Free speech enjoys stronger legal protections in Europe than most other places in the world, but hate speech remains a growing exception. The limits of free speech are ultimately defined by the European Court of Human Rights and include the right to “offend, shock or disturb,” which has done much to protect press freedom. But the court has also held that “as a matter of principle it may be considered necessary … to sanction or even prevent all forms of expression which spread, incite, promote or justify hatred based on intolerance.” This has given European states a wide margin to prohibit expressions deemed offensive or hateful. In 2017, Germany passed the Network Enforcement Act, which requires social media platforms to remove illegal content within 24 hours or risk fines of up to $56 million. Accordingly, Facebook operates a deletion center with more than 1,200 content moderators in Germany, raising fears of overblocking of even legal content. In 2016, British police detained and questioned more than 3,300 people for “grossly offensive” comments on social media. In 2018, a British YouTuber was convicted for posting a video in which, as a joke, he had taught his girlfriend’s dog to perform a Nazi salute and respond to anti-Semitism. In France, legitimate concerns over rising anti-Semitism have led to the criminalization of peaceful campaigns to boycott Israel as well as crude comedy.

These inherent problems with hate speech laws are magnified when applied to the global level and the 193 member states of the United Nations, many of whose governments are authoritarian. In illiberal states, such bans become a weapon in the hands of the authorities rather than a shield for vulnerable groups and minorities.

As a response to the 1994 genocide, Rwanda adopted strict genocide denial laws. But these laws have been widely abused to silence political and journalistic criticism of President Paul Kagame. In 2017, Venezuela’s Constituent Assembly passed the Anti-Hate Law for Tolerance and Peaceful Coexistence, with prison sentences of up to 20 years. Predictably, the law has been used to prosecute journalists critical of President Nicolás Maduro’s authoritarian government. Russia has even copied Germany’s Network Enforcement Act, which is likely to be used against critics of the Kremlin.

Guterres rightly notes the proliferation of anti-Muslim hatred. But in Central Asian countries such as Tajikistan and Kazakhstan, Muslims are frequently the targets of laws against “religious hatred.” Ablaykhan Chalimbayev spent five years in a Kazakh prison for quoting a commentary on the Quran. Other Kazakh victims include atheists and human rights activists. Hate speech laws may also be used to protect religious authorities and doctrines from criticism. The Organization of Islamic Cooperation has repeatedly sought to expand the definition of hate speech under international law to include “defamation of religions.” In Russia, laws against religious hatred are used to protect the Orthodox Church from offense, including irreverent art.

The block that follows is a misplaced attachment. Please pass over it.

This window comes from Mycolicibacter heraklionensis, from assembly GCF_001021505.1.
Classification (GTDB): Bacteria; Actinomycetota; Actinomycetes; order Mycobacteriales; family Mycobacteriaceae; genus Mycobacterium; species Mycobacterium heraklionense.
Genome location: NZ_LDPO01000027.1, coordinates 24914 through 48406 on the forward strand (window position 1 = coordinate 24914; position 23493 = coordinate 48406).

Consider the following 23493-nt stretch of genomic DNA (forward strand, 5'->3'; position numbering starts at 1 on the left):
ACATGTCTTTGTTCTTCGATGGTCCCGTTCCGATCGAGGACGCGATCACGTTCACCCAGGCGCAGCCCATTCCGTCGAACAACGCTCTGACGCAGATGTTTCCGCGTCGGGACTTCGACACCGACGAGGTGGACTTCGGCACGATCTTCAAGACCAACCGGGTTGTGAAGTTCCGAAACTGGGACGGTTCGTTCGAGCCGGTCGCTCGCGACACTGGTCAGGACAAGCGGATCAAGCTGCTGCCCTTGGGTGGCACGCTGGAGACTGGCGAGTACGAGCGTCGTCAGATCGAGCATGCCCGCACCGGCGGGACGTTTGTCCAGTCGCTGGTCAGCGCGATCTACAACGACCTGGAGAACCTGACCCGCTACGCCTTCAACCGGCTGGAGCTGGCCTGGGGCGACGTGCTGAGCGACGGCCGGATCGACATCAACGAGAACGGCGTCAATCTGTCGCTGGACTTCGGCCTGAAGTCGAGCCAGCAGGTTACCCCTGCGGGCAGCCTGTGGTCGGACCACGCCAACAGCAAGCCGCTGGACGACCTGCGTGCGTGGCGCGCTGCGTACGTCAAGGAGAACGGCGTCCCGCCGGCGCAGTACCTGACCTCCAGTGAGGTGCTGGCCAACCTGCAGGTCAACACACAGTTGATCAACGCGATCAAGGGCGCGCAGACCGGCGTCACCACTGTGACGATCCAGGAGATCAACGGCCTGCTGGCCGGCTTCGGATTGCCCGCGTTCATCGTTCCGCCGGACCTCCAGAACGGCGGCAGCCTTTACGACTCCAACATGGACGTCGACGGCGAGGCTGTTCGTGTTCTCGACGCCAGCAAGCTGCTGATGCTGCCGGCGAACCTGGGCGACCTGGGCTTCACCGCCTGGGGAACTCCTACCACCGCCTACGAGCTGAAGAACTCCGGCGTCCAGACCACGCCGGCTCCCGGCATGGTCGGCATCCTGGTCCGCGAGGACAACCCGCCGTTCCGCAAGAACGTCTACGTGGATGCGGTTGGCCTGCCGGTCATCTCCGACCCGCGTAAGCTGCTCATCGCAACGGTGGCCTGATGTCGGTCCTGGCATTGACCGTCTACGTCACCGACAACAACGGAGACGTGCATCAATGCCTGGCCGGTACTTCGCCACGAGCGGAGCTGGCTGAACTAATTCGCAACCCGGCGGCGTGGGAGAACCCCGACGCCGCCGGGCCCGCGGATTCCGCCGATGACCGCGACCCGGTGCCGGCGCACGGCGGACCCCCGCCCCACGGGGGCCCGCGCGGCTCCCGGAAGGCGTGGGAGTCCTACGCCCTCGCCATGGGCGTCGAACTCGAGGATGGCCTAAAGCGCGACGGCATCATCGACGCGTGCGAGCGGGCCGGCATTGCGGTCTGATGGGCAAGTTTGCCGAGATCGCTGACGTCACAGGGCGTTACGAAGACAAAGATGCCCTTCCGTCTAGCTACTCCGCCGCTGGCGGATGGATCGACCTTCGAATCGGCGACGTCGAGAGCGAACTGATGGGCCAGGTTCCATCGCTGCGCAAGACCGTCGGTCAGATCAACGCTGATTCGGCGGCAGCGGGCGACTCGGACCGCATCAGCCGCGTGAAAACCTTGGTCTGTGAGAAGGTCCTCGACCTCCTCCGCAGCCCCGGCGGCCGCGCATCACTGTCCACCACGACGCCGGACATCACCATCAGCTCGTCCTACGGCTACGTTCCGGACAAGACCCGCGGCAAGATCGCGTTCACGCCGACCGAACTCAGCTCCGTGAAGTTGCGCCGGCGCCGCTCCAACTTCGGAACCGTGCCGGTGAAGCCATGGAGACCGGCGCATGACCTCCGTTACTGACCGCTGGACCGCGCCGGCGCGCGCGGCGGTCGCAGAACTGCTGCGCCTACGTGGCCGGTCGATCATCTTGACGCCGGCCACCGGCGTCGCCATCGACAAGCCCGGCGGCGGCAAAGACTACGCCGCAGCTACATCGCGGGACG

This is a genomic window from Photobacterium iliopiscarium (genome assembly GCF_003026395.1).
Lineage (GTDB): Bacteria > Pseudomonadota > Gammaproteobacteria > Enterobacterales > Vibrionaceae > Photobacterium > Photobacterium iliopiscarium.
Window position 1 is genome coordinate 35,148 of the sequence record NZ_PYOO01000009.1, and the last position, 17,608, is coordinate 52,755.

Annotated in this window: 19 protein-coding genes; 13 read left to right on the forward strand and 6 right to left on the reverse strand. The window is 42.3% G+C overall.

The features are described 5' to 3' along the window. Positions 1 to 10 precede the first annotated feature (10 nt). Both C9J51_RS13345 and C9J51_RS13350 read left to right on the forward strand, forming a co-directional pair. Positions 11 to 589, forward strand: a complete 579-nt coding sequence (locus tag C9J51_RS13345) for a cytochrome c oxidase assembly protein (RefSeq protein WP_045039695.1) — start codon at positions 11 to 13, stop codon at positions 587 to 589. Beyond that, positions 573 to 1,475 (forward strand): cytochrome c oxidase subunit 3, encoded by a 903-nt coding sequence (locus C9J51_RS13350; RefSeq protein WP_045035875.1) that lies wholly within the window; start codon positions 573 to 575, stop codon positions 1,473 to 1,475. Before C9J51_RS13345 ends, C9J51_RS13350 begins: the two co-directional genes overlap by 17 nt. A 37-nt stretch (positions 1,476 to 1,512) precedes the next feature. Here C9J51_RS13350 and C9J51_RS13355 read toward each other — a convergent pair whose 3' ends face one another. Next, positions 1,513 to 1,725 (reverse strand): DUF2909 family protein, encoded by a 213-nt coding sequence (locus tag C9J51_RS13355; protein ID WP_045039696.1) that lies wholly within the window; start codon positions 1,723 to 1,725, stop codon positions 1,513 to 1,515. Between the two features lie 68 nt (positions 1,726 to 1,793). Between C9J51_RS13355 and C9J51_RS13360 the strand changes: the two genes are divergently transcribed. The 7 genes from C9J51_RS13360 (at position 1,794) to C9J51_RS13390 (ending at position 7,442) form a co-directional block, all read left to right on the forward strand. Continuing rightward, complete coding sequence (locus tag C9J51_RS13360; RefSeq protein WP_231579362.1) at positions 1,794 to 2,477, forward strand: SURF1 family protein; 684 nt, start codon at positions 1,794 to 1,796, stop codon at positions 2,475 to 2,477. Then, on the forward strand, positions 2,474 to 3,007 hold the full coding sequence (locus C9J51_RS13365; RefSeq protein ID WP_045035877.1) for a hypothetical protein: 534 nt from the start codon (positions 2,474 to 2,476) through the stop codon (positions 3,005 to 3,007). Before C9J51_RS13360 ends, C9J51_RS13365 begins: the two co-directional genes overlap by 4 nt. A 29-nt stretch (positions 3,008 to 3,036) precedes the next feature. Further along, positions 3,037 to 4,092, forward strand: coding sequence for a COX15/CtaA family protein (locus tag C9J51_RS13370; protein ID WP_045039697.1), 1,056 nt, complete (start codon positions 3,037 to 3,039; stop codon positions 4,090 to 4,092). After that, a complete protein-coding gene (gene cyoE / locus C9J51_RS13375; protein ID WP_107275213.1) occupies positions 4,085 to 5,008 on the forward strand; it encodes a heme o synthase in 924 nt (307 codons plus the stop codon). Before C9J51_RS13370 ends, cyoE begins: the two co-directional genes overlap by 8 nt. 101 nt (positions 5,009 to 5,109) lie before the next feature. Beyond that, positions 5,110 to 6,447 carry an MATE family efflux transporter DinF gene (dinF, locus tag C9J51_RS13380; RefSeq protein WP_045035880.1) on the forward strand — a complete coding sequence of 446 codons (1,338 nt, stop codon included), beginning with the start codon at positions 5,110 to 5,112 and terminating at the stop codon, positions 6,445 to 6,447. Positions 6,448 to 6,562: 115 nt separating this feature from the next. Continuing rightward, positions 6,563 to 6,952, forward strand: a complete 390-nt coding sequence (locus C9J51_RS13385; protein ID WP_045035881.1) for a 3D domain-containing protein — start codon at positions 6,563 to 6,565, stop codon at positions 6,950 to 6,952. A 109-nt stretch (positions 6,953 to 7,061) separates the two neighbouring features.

Although hate speech may cause harm, it is not clear that bans against it actually help reduce violent extremism or even hatred. A 2017 study on right-wing extremist violence in Western Europe concluded that “countermeasures intended to constrain radical right politics appear to fuel extreme right violence” and that open-mindedness “and dialogue might then work better than exclusion, public repression, or aggressive confrontation.” A study by an expert appointed by the United Nations’ Office of the High Commissioner for Human Rights also concluded that hate speech laws in Latin America do not “seem to have made a meaningful contribution to reducing racism or … discriminatory conducts.”

And while identifying causality between speech and violence is notoriously difficult, much data suggests that overall there is a positive correlation between freedom of speech and social peace. On the other hand, freedom of expression is a prerequisite for strategies of so-called “counterspeech,” which has shown promises of empowering victims of hate speech, including on social media, by giving them a voice to confront the hatred and expose the haters. Even the European Commission Against Racism and Intolerance acknowledges that criminal law is often ineffectual and that addressing the causes of hate speech is “much more likely to prove effective in ultimately eradicating it.” In fact, it is arguable that without free speech the changes in attitude needed to put the evils of racism and discrimination at the top of the global agenda would not have come about.

The U.N. should and must fight racism and hate speech. But any attempt at widening the definition and strengthening the enforcement of hate speech bans under international law creates a clear and present danger for freedom of expression already under global attack. The highly uncertain gains of such a repressive approach are likely to be severely outweighed by both the intended and unintended consequences. Journalists, activists, dissidents, and minorities may well end up paying a steeper price than racists and hatemongers. Free speech can sometimes be ugly and hurtful. But it is an evil arising out of a much greater good. And without a robust protection of free speech, the world is likely to be less safe, tolerant, and free.

Jacob Mchangama is the executive director of Justitia, a Copenhagen based think tank focusing on human rights and the rule of law and the host and producer of the podcast Clear and Present Danger: A History of Free Speech.